Sacred words are becoming a dying language, according to Jonathan Merritt. But in the words of Monty Python, they are “not dead yet” and we can revive them. Words matter. As I writer, I believe this to my core.
Jonathan Merritt’s forth-coming book, Learning to Speak God from Scratch, is not just a critique of Christian-eze platitudes or clichés. Far from it. Jonathan, who is an amazing writer, is also a fastidious researcher. He was intrigued by an article which asserted that the use of words like grace, mercy, faith, sacrifice and so on were declining in the national conversation. He teamed up with Barna to survey 1000 people on the frequency of spiritual conversations.
Jonathan is an award-winning contributor for The Atlantic, and has written for USA Today, The New York Times and other national publications. You may have seen him providing commentary on religion and culture on CNN, Fox News, MSNBC, or NPR. Perhaps you’ve read his Faith & Culture blog on Religious News Service site. (If you’re not reading it, you probably should. Great stuff.)
Jonathan found that the language of faith is on the decline, in part because we don’t always know what we mean when we “speak God.” He also learned that more than one-fifth of his survey respondents said they have not had a spiritual conversation at all in the last year. About 7 percent said they talk about spiritual matters no more than once a week.
“When we lose our spiritual vocabulary,” he writes, “we lose much more than words. We lose the power of speaking grace, forgiveness, love, and justice over others.”
Learning to Speak God from Scratch is based on research, but Jonathan’s excellent reporting on that research is woven into the story of his move to Brooklyn, NY, where he found that very few people “spoke God” and when they did their words might mean something entirely different. The narrative of Jonathan learning a new city, even as he re-learns language, keeps the book moving forward and makes it readable and relatable.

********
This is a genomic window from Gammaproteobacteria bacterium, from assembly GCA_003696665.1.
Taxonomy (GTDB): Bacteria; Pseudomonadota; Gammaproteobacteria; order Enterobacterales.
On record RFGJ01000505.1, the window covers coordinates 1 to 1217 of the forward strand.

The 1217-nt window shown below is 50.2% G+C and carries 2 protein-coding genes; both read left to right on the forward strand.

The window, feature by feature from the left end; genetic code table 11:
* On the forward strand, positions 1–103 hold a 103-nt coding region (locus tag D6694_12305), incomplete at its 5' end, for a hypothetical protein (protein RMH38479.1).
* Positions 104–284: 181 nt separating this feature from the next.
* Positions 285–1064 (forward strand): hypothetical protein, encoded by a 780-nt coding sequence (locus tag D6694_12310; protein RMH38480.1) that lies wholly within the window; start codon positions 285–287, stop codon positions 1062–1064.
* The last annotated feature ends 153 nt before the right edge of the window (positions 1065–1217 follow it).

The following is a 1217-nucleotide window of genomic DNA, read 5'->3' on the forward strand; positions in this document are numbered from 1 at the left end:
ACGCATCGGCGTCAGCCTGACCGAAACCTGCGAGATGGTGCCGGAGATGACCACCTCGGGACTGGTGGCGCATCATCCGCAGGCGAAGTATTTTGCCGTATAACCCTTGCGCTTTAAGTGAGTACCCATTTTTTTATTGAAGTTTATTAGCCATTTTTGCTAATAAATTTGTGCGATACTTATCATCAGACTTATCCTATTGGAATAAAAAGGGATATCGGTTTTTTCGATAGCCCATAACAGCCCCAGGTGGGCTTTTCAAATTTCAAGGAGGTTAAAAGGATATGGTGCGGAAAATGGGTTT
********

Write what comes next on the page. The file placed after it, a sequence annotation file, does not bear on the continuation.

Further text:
His book is beautifully written (as one would hope a book on language would be), and surprisingly optimistic. He asks intriguing questions to those of us who think we are “speaking God.” We speak in clichés that we can’t explain. We are sometimes sloppy in our thinking and therefore in our speaking. We rush. As Jonathan writes, “We do not often quiet ourselves long enough to ask, What am I saying when I’m saying what I’m saying?”
The book explores a number of specific “God words” such as prayer, pain, disappointment, mystery, etc. Each gets its own chapter where Jonathan explores not only the word, but the idea behind it. The book reads like a conversation with a really smart (he’s got two graduate degrees) and kind friend.
My favorite chapters were the ones on Spirit and Family. They’re grounded in solid scholarship but challenge the status quo. Brilliant. Intrigued? Order the book now.
I had the pleasure of hearing Jonathan speak at this year’s Festival of Faith and Writing. He was brilliant and witty and articulate. So of course when I saw him in the lobby at the end of the festival, mildly stressing about the impending snowstorm like the rest of us, I had to fan-girl a bit and say hello (and gush about how much I enjoyed his talk). He generously offered me a copy of his book, which I promised to read and review (and buy for all my friends). I’ve already pre-ordered more copies, because I know plenty of folks who will, like me, just love this book.
A book’s pre-orders, before it even releases, often determines its success. So don’t wait. If you think you might want to buy it when it comes out–don’t wait! Go pre-order Learning to Speak God from Scratch here. And visit Jonathan’s website to learn more about him.